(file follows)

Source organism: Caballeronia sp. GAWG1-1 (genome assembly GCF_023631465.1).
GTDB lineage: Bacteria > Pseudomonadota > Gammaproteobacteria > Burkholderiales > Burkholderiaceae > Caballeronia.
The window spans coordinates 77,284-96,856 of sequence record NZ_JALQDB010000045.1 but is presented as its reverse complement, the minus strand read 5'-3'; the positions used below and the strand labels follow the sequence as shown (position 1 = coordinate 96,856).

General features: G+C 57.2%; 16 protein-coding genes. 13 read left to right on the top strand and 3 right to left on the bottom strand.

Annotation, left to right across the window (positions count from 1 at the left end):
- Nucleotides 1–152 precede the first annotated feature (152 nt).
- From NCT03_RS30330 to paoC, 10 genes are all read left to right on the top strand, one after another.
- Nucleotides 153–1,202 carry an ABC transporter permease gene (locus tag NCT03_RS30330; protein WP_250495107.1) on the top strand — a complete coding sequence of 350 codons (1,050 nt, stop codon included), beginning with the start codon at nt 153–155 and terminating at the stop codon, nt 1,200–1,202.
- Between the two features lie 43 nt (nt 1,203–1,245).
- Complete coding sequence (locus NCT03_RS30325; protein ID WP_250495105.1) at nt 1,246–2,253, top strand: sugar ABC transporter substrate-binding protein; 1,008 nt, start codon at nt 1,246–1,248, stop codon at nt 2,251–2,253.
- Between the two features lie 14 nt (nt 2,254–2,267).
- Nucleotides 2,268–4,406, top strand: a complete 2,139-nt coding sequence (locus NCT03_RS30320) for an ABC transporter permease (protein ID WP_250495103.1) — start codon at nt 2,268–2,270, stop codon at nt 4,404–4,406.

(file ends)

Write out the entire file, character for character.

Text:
Source organism: Caballeronia sp. GAWG1-1 (genome assembly GCF_023631465.1).
GTDB lineage: Bacteria > Pseudomonadota > Gammaproteobacteria > Burkholderiales > Burkholderiaceae > Caballeronia.
The window spans coordinates 77,284-96,856 of sequence record NZ_JALQDB010000045.1 but is presented as its reverse complement, the minus strand read 5'-3'; the positions used below and the strand labels follow the sequence as shown (position 1 = coordinate 96,856).

General features: G+C 57.2%; 16 protein-coding genes. 13 read left to right on the top strand and 3 right to left on the bottom strand.

Annotation, left to right across the window (positions count from 1 at the left end):
- Nucleotides 1–152 precede the first annotated feature (152 nt).
- From NCT03_RS30330 to paoC, 10 genes are all read left to right on the top strand, one after another.
- Nucleotides 153–1,202 carry an ABC transporter permease gene (locus tag NCT03_RS30330; protein WP_250495107.1) on the top strand — a complete coding sequence of 350 codons (1,050 nt, stop codon included), beginning with the start codon at nt 153–155 and terminating at the stop codon, nt 1,200–1,202.
- Between the two features lie 43 nt (nt 1,203–1,245).
- Complete coding sequence (locus NCT03_RS30325; protein ID WP_250495105.1) at nt 1,246–2,253, top strand: sugar ABC transporter substrate-binding protein; 1,008 nt, start codon at nt 1,246–1,248, stop codon at nt 2,251–2,253.
- Between the two features lie 14 nt (nt 2,254–2,267).
- Nucleotides 2,268–4,406, top strand: a complete 2,139-nt coding sequence (locus NCT03_RS30320) for an ABC transporter permease (protein ID WP_250495103.1) — start codon at nt 2,268–2,270, stop codon at nt 4,404–4,406.